Non-typhoidal Salmonella (NTS) are a significant source of foodborne illness worldwide, with disease symptoms most often presenting as self-limiting gastroenteritis; however, occasionally the infection spreads and becomes invasive, frequently requiring anti-microbial treatment. The cattle-adapted Dublin serovar of NTS has commonly been associated with invasive illness and anti-microbial resistance (AMR). Here, the enhanced resolution conferred by whole-genome sequencing was utilized to elucidate and compare the resistome and genetic relatedness of 14 multidrug-resistant (MDR) and one pan-susceptible S. Dublin, isolated primarily in Pennsylvania, from fresh retail meat (one isolate) and humans (14 isolates). Twelve different genetic AMR determinants, including both acquired and chromosomal, were identified. Furthermore, comparative plasmid analysis indicated that AMR was primarily conferred by a putative IncA/C2 plasmid. A single pan-susceptible S. Dublin isolate, collected from the same timeframe and geographical region as the MDR isolates, did not carry an IncA/C2 replicon sequence within its genome. Moreover, the pan-susceptible isolate was genetically distinct from its MDR counterparts, as it was separated by ≥267 single nucleotide polymorphisms (SNPs), whereas there was a ≤38 SNP distance between the MDR isolates. Collectively, this data set advances our understanding of the genetic basis of the highly drug-resistant nature of S. Dublin, a serovar with significant public health implications.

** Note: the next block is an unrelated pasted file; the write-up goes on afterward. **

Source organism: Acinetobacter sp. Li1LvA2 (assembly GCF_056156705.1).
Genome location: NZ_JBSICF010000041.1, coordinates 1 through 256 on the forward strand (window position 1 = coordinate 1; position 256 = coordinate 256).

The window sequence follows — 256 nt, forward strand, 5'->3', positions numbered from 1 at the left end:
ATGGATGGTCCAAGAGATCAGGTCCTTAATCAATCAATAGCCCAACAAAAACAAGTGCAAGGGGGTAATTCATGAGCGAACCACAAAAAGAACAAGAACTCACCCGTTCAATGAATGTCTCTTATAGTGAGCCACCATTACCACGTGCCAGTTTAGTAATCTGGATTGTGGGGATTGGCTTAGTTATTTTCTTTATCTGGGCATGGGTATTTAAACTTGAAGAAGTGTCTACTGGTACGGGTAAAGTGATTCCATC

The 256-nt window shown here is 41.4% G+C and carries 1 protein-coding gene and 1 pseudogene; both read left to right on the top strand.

All Science Journal Classification (ASJC) codes
- Immunology and Microbiology(all)
- Public Health, Environmental and Occupational Health
- Infectious Diseases